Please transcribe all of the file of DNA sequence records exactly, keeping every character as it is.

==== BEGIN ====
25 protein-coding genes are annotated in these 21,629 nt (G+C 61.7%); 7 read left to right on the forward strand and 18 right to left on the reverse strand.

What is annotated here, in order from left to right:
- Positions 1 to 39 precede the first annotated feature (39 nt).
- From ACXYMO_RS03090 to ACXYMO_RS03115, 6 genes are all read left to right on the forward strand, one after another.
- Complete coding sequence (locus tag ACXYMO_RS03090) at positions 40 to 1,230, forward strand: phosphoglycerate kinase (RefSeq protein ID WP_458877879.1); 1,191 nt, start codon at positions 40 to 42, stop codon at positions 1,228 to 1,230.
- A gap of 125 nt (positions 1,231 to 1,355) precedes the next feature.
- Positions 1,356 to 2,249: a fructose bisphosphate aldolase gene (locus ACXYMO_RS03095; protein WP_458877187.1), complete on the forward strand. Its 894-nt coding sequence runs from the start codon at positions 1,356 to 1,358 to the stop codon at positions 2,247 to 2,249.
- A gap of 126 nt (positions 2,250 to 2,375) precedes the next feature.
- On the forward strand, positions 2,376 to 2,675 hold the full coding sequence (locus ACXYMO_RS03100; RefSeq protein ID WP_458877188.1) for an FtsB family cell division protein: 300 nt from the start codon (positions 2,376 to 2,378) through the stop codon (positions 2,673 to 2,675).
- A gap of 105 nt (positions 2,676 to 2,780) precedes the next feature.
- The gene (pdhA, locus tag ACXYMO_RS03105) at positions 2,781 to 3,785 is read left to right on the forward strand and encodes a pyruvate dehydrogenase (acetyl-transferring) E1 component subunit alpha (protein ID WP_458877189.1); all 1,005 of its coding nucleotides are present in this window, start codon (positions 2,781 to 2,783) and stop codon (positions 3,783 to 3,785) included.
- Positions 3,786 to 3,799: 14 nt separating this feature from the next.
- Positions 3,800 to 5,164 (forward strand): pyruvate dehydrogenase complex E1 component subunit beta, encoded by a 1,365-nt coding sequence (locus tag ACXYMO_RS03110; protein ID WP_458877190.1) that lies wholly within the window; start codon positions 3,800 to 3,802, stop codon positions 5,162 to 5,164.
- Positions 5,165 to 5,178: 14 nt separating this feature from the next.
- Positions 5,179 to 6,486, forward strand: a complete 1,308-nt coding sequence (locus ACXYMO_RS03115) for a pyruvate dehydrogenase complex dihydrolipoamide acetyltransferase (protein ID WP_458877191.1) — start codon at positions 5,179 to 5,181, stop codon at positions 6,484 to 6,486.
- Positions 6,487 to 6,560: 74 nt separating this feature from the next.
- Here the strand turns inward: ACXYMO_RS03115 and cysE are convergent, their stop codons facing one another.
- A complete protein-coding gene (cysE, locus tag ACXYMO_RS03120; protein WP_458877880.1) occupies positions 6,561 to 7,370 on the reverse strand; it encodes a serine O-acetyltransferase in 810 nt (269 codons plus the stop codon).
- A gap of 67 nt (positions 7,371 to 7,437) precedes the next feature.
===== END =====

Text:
25 protein-coding genes are annotated in these 21,629 nt (G+C 61.7%); 7 read left to right on the forward strand and 18 right to left on the reverse strand.

What is annotated here, in order from left to right:
- Positions 1 to 39 precede the first annotated feature (39 nt).
- From ACXYMO_RS03090 to ACXYMO_RS03115, 6 genes are all read left to right on the forward strand, one after another.
- Complete coding sequence (locus tag ACXYMO_RS03090) at positions 40 to 1,230, forward strand: phosphoglycerate kinase (RefSeq protein ID WP_458877879.1); 1,191 nt, start codon at positions 40 to 42, stop codon at positions 1,228 to 1,230.
- A gap of 125 nt (positions 1,231 to 1,355) precedes the next feature.
- Positions 1,356 to 2,249: a fructose bisphosphate aldolase gene (locus ACXYMO_RS03095; protein WP_458877187.1), complete on the forward strand. Its 894-nt coding sequence runs from the start codon at positions 1,356 to 1,358 to the stop codon at positions 2,247 to 2,249.
- A gap of 126 nt (positions 2,250 to 2,375) precedes the next feature.
- On the forward strand, positions 2,376 to 2,675 hold the full coding sequence (locus ACXYMO_RS03100; RefSeq protein ID WP_458877188.1) for an FtsB family cell division protein: 300 nt from the start codon (positions 2,376 to 2,378) through the stop codon (positions 2,673 to 2,675).
- A gap of 105 nt (positions 2,676 to 2,780) precedes the next feature.
- The gene (pdhA, locus tag ACXYMO_RS03105) at positions 2,781 to 3,785 is read left to right on the forward strand and encodes a pyruvate dehydrogenase (acetyl-transferring) E1 component subunit alpha (protein ID WP_458877189.1); all 1,005 of its coding nucleotides are present in this window, start codon (positions 2,781 to 2,783) and stop codon (positions 3,783 to 3,785) included.
- Positions 3,786 to 3,799: 14 nt separating this feature from the next.
- Positions 3,800 to 5,164 (forward strand): pyruvate dehydrogenase complex E1 component subunit beta, encoded by a 1,365-nt coding sequence (locus tag ACXYMO_RS03110; protein ID WP_458877190.1) that lies wholly within the window; start codon positions 3,800 to 3,802, stop codon positions 5,162 to 5,164.
- Positions 5,165 to 5,178: 14 nt separating this feature from the next.
- Positions 5,179 to 6,486, forward strand: a complete 1,308-nt coding sequence (locus ACXYMO_RS03115) for a pyruvate dehydrogenase complex dihydrolipoamide acetyltransferase (protein ID WP_458877191.1) — start codon at positions 5,179 to 5,181, stop codon at positions 6,484 to 6,486.
- Positions 6,487 to 6,560: 74 nt separating this feature from the next.
- Here the strand turns inward: ACXYMO_RS03115 and cysE are convergent, their stop codons facing one another.
- A complete protein-coding gene (cysE, locus tag ACXYMO_RS03120; protein WP_458877880.1) occupies positions 6,561 to 7,370 on the reverse strand; it encodes a serine O-acetyltransferase in 810 nt (269 codons plus the stop codon).
- A gap of 67 nt (positions 7,371 to 7,437) precedes the next feature.